The very concept of being overtly ambitious amidst clichéd parable of over-zealous youth being portrayed as mentally deranged and destined to fail is a product of severely enforced generational control, and pronounced jealousy, among all walks of life. It allows the genetically predispositioned, the gifted, and the outrageous to be stuffed and strangled down to the level of societal expectations and in no part of the civilized world does a young man escape the limitations imposed by others. Class, caste, order and conformity are inescapable damnation for the exploding minds of youths the world over and therein lies the torment of every new generation. Boned with wax the feathered wing is destined to crumble under any extreme unless the extremophile adapts their very being to thrive within amazing highs or debilitating lows and there are assuredly those archaea among us; Otherwise the existence of a band like Haunt, or predecessor Beastmaker, would appear forever freakish in their dauntless ambition and relentlessly prepared output where a new and glorious adaptation appears every several months. ‘If Icarus Could Fly’ is a personal defiance by design, an immediate and crucial evolution for Haunt that finds the band doubly electric in their exploration of exquisitely executed 80’s heavy metal and hard rock guitar finesse atop serenades to future-seekers and those living with a great weight upon their winged shoulders.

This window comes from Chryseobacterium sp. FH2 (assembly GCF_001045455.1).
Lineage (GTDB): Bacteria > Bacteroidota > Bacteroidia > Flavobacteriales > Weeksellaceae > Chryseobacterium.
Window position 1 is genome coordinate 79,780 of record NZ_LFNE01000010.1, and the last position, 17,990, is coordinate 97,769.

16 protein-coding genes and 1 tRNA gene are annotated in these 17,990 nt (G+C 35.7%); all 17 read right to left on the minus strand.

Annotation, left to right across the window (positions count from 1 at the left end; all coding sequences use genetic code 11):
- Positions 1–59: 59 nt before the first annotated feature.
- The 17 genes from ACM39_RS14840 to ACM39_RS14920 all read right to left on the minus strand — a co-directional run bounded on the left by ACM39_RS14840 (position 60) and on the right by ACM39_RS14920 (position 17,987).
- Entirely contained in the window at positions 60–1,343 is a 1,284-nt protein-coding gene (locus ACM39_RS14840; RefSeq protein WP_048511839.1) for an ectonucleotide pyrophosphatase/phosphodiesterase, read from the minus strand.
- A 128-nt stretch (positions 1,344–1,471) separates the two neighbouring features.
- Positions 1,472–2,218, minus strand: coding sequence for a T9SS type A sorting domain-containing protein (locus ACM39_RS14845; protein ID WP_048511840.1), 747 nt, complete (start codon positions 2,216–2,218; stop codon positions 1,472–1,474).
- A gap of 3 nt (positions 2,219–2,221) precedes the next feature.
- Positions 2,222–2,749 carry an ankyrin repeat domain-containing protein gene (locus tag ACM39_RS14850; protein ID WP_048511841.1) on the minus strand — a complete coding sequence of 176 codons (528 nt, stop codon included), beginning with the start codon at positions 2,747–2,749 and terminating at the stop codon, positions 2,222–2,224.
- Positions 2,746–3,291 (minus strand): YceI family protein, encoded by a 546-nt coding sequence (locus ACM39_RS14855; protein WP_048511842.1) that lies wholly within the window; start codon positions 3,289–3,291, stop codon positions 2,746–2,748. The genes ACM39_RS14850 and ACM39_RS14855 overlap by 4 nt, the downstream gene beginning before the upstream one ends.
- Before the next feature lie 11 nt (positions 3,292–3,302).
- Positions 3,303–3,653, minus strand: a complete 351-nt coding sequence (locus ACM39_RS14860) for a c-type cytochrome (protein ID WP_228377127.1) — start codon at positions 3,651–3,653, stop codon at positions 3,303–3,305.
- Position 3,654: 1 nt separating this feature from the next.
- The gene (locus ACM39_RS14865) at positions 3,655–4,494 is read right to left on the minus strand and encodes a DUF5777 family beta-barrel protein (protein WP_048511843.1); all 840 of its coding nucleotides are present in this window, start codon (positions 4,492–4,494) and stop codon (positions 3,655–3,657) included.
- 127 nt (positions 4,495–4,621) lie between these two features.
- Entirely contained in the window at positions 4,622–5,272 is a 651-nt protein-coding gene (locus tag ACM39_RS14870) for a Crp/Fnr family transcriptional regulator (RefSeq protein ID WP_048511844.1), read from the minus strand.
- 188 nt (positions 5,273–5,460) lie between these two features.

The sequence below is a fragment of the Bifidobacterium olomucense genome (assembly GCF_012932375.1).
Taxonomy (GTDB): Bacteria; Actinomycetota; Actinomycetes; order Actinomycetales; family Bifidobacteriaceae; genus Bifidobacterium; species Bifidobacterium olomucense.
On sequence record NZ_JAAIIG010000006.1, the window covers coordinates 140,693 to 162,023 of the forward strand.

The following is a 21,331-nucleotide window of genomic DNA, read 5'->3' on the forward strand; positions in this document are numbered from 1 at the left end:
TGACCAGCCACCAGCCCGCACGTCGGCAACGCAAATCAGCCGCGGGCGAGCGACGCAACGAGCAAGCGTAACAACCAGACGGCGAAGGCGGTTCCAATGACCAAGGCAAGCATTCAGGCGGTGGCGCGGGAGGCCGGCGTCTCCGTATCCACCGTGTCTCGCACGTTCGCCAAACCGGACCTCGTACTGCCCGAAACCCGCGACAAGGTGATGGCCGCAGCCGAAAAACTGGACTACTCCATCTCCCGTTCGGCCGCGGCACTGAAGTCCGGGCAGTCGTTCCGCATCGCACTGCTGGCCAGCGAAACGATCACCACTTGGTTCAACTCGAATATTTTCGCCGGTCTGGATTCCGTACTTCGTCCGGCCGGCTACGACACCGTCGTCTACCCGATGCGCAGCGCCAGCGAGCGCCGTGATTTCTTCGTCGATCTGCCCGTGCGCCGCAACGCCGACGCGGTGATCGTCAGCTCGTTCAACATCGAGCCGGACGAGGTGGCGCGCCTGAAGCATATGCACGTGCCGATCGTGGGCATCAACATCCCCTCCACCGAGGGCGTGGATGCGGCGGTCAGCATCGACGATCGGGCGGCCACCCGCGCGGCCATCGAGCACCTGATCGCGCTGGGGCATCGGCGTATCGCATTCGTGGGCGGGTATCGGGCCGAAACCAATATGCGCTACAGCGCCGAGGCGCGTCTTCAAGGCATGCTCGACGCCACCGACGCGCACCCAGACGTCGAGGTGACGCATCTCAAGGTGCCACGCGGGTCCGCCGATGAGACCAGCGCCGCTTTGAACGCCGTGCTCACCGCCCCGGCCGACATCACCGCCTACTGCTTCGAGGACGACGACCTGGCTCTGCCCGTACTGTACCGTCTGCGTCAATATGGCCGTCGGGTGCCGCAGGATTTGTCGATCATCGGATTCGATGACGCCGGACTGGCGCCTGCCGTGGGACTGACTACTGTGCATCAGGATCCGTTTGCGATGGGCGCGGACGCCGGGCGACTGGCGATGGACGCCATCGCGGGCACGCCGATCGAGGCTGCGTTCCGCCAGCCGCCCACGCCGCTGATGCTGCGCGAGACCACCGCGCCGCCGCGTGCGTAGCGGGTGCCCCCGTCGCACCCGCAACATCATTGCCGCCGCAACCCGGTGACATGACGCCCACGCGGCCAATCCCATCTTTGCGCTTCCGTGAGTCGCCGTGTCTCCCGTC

Confusion over release dates, street dates, early digital releases and such aside… In any part of the world most folks have had a full two months to dissect, feel, and explore ‘If Icarus Could Fly’ thanks to a mid-March digital release. I’ve abstained with my thoughts for quite some time for the sake of celebrating the physical release of the album. Not to appear pompous or righteous but because I believe there is something to be said for enjoying what is unarguably a ‘retro’-futuristic heavy metal album on a physical format. There is perhaps no clear rival for Fresno, Californian troupe Haunt in the realm of modern musicians tackling the works of early 80’s hard rock/heavy metal innovators and that is stating it a bit too plainly in lieu of how vibrant the quintet’s take on classic heavy music is. To physically grasp the record, smell its dustless folds and give it a good spin is an important part of taking in an album that, despite any negative connotations you might feel, is retro as hell. If you thought Trevor William Church (Beastmaker, Church Recordings) had nailed the Ozzy Osbourne-meets-Thin Lizzy guitar harmony-o-rama on ‘Burst Into Flames’ (2018) and then outdid himself twofold on the ‘Mosaic Vision’ (2019) EP back in January then bump that multiple up to thrice on ‘If Icarus Could Fly’.